The size of the flock in this parable tells me this particular shepherd is not a lazy shepherd  who only cares about the well-being of his own pocket.  The health and safety of his sheep are a priority to him, which  costs personally in terms of more work effort, time, and resources.  He puts the welfare of even one of his sheep ahead of his own comfort. 

A lesser shepherd of 100 sheep would be looking for his own warm bed and hot meal at the end of the day, and not worry about looking for just the one that failed to show up.  He wouldn’t consider it worth his time.

  • What does  “lost sheep” signify to a real shepherd?
These are Mini-Cheviot sheep.  When they are outside, they are more relaxed about staying together as a herd than other breeds are.  They spread out a bit more over the landscape, but still operate as a herd when danger threatens.

These are Mini-Cheviot sheep. When they are outside, they are more relaxed about staying together as a herd than other sheep breeds. They spread out a bit more over the landscape, but still operate as a herd when danger threatens.        Photo by Sherilyn Miller

Sheep like to stay together.  Some breeds are better about flocking together versus others, like Cheviots, who tend to be more relaxed about scattering out over the landscape than other breeds, but all sheep are herd animals.  Even very intelligent, independent sheep, like Katy Brown, my Icelandic Leadersheep,  don’t like to be alone.  If one has gone off alone, it was not her  first choice to do so.  Yes, they can get separated sometimes for different reasons, but if a sheep can help it, it doesn’t go off alone unless it is hurt. A lone sheep is a stressed sheep.  The herd instinct is so strong, being away from other sheep is stressful to them.   But a sheep in pain will separate itself from the flock, even if it isn’t too weak to keep up.  This way she is less of a danger to the flock, by not attracting watching predators to attack the flock by her weakened presence advertising to them, “Easy prey, come and get it!”  Otherwise, a sheep likes to stay with her sheep-friends. This means it is odd for one to not show up with the rest of the flock when called or counted. 

The good shepherd knows a missing sheep means something has gone wrong for the sheep. He knows if the sheep had a choice in the matter, she would be with her flock, where she belongs and feels safe.   He knows that without him, the sheep is vulnerable to dangerous predators that will not just injure, but destroy a sheep.    His sheep needs him.  The good shepherd responds to the sheep’s need, bearing the inconvenience of  searching for it in the dark.  He does it for compassion; because He really cares about what happens to the lost one.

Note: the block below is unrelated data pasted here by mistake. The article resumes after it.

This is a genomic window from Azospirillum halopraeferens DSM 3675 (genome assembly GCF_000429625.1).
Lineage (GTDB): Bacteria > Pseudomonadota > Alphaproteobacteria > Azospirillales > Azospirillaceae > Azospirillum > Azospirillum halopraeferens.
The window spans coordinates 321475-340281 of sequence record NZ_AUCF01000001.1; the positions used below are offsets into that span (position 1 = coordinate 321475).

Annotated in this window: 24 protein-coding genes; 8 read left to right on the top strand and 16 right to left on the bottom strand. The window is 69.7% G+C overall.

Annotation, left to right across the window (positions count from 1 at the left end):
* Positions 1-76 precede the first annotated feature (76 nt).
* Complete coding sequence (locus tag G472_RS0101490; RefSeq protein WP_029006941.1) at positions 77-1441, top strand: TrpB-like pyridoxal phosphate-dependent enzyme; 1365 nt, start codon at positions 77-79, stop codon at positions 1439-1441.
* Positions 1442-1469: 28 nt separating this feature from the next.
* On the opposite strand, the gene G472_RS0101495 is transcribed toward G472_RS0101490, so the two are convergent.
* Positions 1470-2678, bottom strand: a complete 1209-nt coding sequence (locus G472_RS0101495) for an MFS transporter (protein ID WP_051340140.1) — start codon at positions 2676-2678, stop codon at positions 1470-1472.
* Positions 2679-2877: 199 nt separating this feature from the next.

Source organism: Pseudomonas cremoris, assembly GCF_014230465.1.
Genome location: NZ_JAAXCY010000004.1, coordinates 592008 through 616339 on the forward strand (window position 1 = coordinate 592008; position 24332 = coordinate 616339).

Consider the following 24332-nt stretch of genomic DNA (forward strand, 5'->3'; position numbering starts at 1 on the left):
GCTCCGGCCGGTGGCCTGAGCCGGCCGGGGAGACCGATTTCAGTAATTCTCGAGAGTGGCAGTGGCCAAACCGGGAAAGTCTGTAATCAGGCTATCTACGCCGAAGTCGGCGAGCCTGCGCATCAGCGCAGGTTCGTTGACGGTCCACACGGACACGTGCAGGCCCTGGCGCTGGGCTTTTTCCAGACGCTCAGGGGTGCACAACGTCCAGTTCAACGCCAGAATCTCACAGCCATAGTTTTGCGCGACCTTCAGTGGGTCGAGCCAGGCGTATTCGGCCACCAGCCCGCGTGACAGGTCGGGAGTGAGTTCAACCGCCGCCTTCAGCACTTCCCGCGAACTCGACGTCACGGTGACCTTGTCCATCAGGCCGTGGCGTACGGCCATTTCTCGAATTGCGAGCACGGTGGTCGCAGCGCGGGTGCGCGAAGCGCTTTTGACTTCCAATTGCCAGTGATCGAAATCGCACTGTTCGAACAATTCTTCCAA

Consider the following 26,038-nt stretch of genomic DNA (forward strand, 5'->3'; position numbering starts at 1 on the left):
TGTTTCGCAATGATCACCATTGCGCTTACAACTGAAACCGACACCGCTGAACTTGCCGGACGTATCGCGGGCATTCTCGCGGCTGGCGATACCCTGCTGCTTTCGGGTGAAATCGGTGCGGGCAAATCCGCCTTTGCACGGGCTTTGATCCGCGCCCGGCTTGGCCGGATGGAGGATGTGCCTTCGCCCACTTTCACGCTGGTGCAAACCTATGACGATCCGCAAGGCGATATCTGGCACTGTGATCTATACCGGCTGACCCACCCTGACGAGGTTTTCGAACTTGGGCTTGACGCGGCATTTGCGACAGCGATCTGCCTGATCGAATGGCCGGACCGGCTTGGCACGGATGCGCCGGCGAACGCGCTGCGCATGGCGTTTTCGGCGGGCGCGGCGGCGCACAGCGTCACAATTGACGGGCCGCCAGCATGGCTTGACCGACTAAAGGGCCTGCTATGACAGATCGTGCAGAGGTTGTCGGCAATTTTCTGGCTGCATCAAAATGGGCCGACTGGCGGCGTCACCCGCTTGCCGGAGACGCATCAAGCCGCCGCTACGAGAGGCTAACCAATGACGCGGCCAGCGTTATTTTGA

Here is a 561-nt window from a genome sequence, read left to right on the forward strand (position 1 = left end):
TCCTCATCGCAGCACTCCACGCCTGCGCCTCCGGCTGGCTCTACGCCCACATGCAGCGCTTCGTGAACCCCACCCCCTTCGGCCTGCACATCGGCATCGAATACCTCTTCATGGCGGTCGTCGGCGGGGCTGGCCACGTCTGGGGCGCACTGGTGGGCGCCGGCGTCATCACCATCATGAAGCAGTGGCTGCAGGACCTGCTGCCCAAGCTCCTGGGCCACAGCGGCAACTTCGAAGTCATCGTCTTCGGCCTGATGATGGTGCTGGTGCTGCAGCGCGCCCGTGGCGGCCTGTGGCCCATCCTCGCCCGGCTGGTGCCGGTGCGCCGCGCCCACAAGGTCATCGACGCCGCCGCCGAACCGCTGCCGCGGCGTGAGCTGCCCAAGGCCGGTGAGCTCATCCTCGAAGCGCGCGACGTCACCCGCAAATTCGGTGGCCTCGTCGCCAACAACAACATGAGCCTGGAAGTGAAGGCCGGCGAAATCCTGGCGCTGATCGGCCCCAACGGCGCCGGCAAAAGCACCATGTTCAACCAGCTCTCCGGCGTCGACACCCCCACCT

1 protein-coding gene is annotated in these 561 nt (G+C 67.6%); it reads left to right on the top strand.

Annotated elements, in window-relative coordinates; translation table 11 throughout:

• What motivates the sheep?   WHY is the sheep lost? 

The lost sheep might have gotten sick or injured, and become too weak to keep up with the herd, or separated itself from the herd because it is in pain.  It might be a pregnant sheep in labor.  It might be a sheep that has either laid down or fallen on uneven terrain in such a way that she is really stuck. Due to heavy wool growth, and/or pregnancy,  her center of gravity may be so off,  she could be trapped in a low spot of the ground, stuck, and unable to shift her body weight enough for it to be possible to get up.  A sheep that is “cast” like this,  trapped on her side, will die from bloat (the build up of gasses in the rumen to the point it puts so much pressure on the heart,  it stops beating).  In any case, the sheep might already be dead by the time it is noticed to have gone missing.

<span Doesn’t he leave the ninety-nine in the open country and go after the lost sheep until he finds it?”

  • Why would a shepherd leave behind 99 perfectly good, well behaved sheep who are right where they are suppose to be, not causing him any trouble?